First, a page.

- Carmaker confident of reaching full-year operating-profit goal
- Second-quarter charges include air-bag recalls and legal costs
Daimler AG rose the most in three weeks after the company solidified its lead in the luxury-car market and said it’s confident of reaching this year’s underlying profit goals, despite more than 1 billion euros ($1.1 billion) in one-time costs in the second quarter.
Adjusted earnings before interest and taxes rose 5.6 percent to 3.97 billion euros in a preliminary tally, “significantly” beating analyst expectations, the automaker said in a statement. Daimler benefited from gains in vans and buses while earnings dropped at the trucks and the Mercedes Cars division. The result excludes almost 500 million euros in Takata Corp. air-bag recalls as well as 400 million euros for legal costs that Daimler didn’t explain.
The charges are outweighed by the carmaker sticking to its forecast, which now looks more achievable, analysts at Goldman Sachs wrote in a note to investors Tuesday. Locked in a race for luxury-market leader with BMW AG and Audi, Mercedes has been in the process of rejuvenating its fleet, including a new version of the business-focused E-Class sedan in March. The carmaker was ahead of both rivals in sales through June.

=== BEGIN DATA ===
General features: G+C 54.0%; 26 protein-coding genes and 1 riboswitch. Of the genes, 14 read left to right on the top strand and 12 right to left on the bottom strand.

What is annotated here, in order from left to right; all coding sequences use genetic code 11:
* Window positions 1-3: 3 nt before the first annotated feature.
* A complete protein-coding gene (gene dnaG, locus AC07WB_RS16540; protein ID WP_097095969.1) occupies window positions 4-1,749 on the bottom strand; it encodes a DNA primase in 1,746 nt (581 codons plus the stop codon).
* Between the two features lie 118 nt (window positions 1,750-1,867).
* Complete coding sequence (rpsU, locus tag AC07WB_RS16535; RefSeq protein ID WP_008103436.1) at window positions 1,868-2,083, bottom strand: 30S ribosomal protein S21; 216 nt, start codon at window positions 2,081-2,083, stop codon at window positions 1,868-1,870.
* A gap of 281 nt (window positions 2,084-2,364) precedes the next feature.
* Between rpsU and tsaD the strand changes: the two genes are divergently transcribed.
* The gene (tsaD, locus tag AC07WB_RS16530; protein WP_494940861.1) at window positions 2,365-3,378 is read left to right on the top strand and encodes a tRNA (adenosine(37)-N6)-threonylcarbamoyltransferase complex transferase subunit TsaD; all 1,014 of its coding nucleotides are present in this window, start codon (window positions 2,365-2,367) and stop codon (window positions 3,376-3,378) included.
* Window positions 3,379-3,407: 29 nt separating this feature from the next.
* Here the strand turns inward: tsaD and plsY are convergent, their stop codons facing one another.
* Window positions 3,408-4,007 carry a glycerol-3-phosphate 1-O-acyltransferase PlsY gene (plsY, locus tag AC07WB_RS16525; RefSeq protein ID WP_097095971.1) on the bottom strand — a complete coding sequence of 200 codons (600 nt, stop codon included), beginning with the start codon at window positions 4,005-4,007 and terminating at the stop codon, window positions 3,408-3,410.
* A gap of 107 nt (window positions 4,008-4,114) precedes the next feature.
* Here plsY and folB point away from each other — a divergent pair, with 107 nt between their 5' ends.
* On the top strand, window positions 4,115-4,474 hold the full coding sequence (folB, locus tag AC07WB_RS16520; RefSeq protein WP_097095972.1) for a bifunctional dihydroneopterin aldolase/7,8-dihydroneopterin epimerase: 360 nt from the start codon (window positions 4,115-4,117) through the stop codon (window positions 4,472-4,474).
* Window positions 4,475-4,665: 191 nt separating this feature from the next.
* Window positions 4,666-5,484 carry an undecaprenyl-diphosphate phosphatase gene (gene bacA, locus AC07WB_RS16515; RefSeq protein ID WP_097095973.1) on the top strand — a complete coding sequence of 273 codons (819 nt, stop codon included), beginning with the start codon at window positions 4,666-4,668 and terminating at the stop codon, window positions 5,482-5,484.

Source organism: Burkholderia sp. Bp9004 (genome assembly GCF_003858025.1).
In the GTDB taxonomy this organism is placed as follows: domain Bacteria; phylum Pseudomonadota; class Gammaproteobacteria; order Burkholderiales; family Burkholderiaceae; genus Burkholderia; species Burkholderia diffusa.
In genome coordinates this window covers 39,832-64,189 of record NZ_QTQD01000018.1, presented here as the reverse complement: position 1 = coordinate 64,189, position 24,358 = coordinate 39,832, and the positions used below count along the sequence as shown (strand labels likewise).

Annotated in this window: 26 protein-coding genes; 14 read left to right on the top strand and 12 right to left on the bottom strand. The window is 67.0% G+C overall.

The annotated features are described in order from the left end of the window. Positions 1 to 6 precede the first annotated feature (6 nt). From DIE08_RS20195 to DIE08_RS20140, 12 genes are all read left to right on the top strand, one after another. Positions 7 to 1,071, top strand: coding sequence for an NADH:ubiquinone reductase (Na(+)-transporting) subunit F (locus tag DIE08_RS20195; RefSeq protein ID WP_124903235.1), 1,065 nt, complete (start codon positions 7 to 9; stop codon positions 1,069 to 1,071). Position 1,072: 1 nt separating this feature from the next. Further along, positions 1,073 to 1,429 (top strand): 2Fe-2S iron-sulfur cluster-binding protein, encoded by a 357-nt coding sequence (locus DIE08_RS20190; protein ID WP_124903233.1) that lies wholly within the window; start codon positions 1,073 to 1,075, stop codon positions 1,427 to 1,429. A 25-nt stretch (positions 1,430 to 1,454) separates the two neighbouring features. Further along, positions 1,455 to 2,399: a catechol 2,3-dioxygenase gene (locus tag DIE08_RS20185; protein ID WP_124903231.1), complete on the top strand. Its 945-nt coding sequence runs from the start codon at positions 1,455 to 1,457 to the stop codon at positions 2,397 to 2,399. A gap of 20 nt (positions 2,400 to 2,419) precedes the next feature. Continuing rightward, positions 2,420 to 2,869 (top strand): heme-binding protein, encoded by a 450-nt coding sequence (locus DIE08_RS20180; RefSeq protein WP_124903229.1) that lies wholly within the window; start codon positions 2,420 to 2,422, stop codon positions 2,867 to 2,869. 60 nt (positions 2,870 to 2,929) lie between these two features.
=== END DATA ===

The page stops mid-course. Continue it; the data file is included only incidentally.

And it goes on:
Daimler rose 4.5 percent, the most since June 20, to 57.71 euros at 10:28 a.m. in Frankfurt. The stock has lost 26 percent this year, compared to a 7 percent drop in the benchmark DAX Index.
“The stronger than expected result was driven by the strong performance in the cars division,” said Arndt Ellinghorst, a London-based analyst with Evercore ISI who has a sell rating on the shares. “Just when Brexit has increased macro risks and Daimler has just recently warned on its trucks outlook, Daimler delivers a material beat.”
Daimler’s legal challenges include a lawsuit in the U.S. claiming that its BlueTec diesel vehicles violate clean-air standards when run at cooler temperatures. The carmaker declined to comment on whether the legal costs are linked to that suit, which it has called “baseless.” Germany’s antitrust regulator also raided Daimler’s offices last month in a probe of steel purchasing by the auto industry.
The company stuck to its forecast for full-year earnings, saying they will improve slightly from 2015. Among the divisions, the heavy-truck unit is still expected to see Ebit sink significantly below last year’s level, while that of the vans division is seen significantly above.
Adjusted Ebit at the Mercedes-Benz Cars unit fell 1.1 percent to 2.21 billion euros in the second quarter. Mercedes adjusted the value of its inventory by 284 million euros in the period.
The marque’s sales jumped 12 percent this year through June to just over 1 million cars, more than double growth at Volkswagen AG’s Audi, where deliveries rose 5.6 percent. BMW-brand sales increased 5.8 percent to 986,557 vehicles.